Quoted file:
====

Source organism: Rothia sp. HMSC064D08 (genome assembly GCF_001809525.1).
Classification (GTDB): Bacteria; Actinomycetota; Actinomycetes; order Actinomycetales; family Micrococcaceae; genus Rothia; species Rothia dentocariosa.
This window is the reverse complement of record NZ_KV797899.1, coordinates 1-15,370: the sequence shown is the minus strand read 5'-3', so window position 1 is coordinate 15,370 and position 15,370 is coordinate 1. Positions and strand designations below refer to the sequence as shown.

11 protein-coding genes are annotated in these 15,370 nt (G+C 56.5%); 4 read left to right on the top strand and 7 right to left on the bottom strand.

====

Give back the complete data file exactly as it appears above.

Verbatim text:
Source organism: Rothia sp. HMSC064D08 (genome assembly GCF_001809525.1).
Classification (GTDB): Bacteria; Actinomycetota; Actinomycetes; order Actinomycetales; family Micrococcaceae; genus Rothia; species Rothia dentocariosa.
This window is the reverse complement of record NZ_KV797899.1, coordinates 1-15,370: the sequence shown is the minus strand read 5'-3', so window position 1 is coordinate 15,370 and position 15,370 is coordinate 1. Positions and strand designations below refer to the sequence as shown.

11 protein-coding genes are annotated in these 15,370 nt (G+C 56.5%); 4 read left to right on the top strand and 7 right to left on the bottom strand.